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Ornamental Horticulture

On-line version ISSN 2447-536X

Ornam. Hortic. vol.24 no.4 Viçosa Oct./Dec. 2018 

Technical Article

Germination and development of ornamental sunflower seedlings in substrates

Germinação e desenvolvimento de plântulas de girassol ornamental em substratos

Patrick Luan Ferreira dos Santos(2)  *

Regina Maria Monteiro de Castilho(3)

(2)Universidad de Córdoba (UCO), Córdoba, Spain.

(3)Universidade Estadual Paulista (UNESP), Ilha Solteira-SP, Brazil.


The ornamental sunflower is a growing crop in recent years due to its rapid return on investment and expressive representation in the flower market, and research on the ideal substrate for seedling production is essential to maximize information for the crop. Thus, the objective was to evaluate the germination and development of ornamental sunflower seedlings in different substrates compositions. The experiment was installed in a greenhouse, where they were put to germinate, seeds of sunflower type “Vincent's Choice” in poliestileno trays on substrates with or without addition Slow Release Fertilizer (SRF) at the dose 2 g L-1. The experimental design was completely randomized with 4 treatments [T1- Charcoal + pine bark + peat + expanded vermiculite (1:1:1:1), T2- Coconut fiber + carbonized rice hull + peat + expanded vermiculite (1:1:1:1), T3- Charcoal + pine bark + peat + expanded vermiculite (1:1:1:1) + SRF, T4- Coconut fiber + Carbonized rice hull + peat + expanded vermiculite (1:1:1:1) + SRF] with 8 replicates of 8 seeds, totaling 64 seeds per substrate. It was evaluated: the percentage, index and average germination time, chlorophyll content, length, fresh and dry mass of shoot and root. It was observed that there was no difference in the percentage of germination, but T2 and T4 promoted emergency in the lowest mean time (3.19 and 3.46 days, respectively) with a higher rate of velocity (2.43 and 2.25 respectively), still, T4 presented increments with more than 50% of fresh and dry mass. Thus, it is concluded that the T4 substrate is recommended for germination and development of ornamental sunflower type “Vicent's Choice”.

Keywords: Helianthus annuus; slow release fertilizer; seedling production; seed vigor


O girassol ornamental é uma cultura crescente nos últimos anos devido ao seu rápido retorno de investimento e expressiva representação no mercado de flores, e pesquisas referentes ao substrato ideal para produção de mudas é essencial para maximizar as informações para a cultura. Assim objetivou-se avaliar a germinação e desenvolvimento de plântulas de girassol ornamental em diferentes composições de substratos. O experimento foi instalado em casa de vegetação, onde foram postas para germinar, sementes de girassol tipo “Vicent's Choice”, em bandejas de poliestileno, em substratos acrescidos ou não de Adubo de Liberação Lenta (ALL) na dose de 2 g L-1. o delineamento experimental foi inteiramente casualisado sendo 4 tratamentos [T1- Carvão vegetal + casca de pinus + turfa + vermiculite expandida (1:1:1:1), T2- Fibra de coco + casca de arroz carbonizada + turfa + vermiculita expandida (1:1:1:1), T3- Carvão vegetal + casca de pinus + turfa + vermiculita expandida (1:1:1:1) + ALL, T4- Fibra de coco + casca de arroz carbonizada + turfa + vermiculita expandida (1:1:1:1) + ALL)] com 8 repetições de 8 sementes, totalizando 64 sementes por substrato. Avaliou-se: porcentagem, índice e tempo médio de germinação, teor de clorofila, comprimento, massa fresca e seca da parte aérea e da raiz. Observou-se que não houve diferença na porcentagem de germinação, porém, T2 e T4 promoveram emergência em menor tempo médio (3,19 e 3,46 dias, respectivamente) com maior índice de velocidade (2,43 e 2,25 respectivamente), ainda, T4 apresentou incrementos com mais de 50% de massa fresca e seca. Assim, conclui-se que o substrato T4 é o recomendado para germinação e desenvolvimento de girassol ornamental tipo “Vicent's Choice”.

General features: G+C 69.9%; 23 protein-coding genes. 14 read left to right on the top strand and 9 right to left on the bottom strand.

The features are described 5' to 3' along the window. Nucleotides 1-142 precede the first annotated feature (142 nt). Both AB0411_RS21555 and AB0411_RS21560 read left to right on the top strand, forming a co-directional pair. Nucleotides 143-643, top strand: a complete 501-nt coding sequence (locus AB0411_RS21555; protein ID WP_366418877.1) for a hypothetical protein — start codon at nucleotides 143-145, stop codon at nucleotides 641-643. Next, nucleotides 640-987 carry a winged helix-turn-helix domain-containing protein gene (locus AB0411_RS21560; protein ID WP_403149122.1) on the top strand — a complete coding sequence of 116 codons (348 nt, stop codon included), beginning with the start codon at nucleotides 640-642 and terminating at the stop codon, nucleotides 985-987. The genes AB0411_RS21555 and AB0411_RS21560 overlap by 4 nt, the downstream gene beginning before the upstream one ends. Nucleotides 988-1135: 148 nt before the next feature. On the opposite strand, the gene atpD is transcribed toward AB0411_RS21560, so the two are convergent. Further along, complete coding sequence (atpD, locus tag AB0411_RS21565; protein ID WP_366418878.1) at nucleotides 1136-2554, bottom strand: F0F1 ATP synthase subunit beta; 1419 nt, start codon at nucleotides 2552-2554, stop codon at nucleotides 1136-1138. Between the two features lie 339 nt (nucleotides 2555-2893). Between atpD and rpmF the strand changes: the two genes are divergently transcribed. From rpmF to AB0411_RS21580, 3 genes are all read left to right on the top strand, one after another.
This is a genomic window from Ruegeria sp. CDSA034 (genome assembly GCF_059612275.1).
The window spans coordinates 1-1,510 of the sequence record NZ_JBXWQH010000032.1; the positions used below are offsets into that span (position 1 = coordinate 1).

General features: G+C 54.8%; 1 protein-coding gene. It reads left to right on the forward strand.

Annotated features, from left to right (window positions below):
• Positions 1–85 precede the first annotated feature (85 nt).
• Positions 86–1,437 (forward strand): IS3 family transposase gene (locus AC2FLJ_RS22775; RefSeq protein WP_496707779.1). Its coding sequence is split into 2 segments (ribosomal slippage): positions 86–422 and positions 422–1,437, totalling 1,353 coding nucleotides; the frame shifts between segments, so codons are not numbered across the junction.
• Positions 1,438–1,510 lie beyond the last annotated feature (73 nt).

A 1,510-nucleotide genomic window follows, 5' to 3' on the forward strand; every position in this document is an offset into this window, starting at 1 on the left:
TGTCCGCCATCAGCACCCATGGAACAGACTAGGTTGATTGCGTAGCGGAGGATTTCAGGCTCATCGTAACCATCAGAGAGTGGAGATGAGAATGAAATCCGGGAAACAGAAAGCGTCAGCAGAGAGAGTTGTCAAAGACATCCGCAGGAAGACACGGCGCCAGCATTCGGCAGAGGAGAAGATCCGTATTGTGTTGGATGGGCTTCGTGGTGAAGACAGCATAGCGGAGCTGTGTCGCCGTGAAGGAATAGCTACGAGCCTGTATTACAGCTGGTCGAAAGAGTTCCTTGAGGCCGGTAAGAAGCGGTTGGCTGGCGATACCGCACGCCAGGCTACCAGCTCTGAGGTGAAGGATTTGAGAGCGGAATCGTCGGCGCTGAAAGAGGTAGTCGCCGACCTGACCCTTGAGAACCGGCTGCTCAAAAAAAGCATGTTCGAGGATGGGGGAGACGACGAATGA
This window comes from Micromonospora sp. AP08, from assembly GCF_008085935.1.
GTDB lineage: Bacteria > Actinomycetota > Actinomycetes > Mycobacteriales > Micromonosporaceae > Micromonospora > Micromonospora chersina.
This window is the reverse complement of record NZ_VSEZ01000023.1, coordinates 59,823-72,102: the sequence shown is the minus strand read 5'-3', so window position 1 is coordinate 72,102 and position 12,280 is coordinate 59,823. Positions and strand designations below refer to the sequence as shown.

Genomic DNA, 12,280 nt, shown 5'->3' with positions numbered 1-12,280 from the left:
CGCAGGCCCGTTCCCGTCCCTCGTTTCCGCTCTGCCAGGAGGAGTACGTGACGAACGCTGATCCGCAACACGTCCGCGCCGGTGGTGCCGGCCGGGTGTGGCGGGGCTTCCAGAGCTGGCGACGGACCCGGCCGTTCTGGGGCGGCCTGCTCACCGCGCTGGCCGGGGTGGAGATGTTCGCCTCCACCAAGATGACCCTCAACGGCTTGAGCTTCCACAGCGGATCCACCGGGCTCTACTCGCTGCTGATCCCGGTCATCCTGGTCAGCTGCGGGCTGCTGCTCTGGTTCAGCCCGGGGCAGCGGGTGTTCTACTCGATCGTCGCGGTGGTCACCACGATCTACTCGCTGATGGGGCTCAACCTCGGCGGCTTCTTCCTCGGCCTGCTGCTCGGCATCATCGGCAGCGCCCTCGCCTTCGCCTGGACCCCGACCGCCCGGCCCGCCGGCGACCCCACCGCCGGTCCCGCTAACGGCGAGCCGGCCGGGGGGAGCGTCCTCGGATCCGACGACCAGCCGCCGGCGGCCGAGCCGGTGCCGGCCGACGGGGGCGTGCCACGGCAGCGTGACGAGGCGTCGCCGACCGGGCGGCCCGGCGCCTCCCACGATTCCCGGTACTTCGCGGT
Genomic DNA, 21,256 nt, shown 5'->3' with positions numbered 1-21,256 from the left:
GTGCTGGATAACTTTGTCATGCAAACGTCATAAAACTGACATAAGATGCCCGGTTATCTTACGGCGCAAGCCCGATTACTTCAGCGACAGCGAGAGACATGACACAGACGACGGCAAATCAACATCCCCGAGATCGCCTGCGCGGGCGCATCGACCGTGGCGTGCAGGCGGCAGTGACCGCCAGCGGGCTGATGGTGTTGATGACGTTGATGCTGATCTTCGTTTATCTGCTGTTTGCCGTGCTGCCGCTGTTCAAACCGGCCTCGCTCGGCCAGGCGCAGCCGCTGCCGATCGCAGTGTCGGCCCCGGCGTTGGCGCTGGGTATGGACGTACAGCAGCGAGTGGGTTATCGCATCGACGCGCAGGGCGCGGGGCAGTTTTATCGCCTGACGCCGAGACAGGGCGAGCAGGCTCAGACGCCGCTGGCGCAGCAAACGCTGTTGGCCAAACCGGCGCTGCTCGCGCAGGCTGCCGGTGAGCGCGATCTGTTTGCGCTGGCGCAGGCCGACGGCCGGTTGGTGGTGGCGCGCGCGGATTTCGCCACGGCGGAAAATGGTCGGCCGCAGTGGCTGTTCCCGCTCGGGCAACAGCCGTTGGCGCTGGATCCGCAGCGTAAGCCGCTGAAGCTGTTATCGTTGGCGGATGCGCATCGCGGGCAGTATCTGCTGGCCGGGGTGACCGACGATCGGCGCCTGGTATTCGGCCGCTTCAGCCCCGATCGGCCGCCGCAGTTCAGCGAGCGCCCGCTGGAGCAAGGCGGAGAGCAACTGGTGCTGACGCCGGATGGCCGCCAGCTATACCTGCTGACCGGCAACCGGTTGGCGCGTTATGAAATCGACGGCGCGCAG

Palavras-chave: Helianthus annuus; adubo de liberação lenta; produção de mudas; vigor de sementes


In Brazil, during the last years, the production of flowers and ornamental plants has become a consolidated activity and has already reached great economic importance in several Brazilian states (ANDRADE et al., 2012). The sunflower (Helianthus annuus L.) is one of the most prominent crops in this growth, due to its high ornamental potential, presenting agronomic desirable characteristics, such as short cycle, wide adaptability to the different edaphoclimatic conditions, rusticity and drought resistance (NASCIMENTO et al., 2016). Also, depending on the variety, there are different types of inflorescences with colors ranging from light yellow to brown (ZOBIOLE et al., 2010).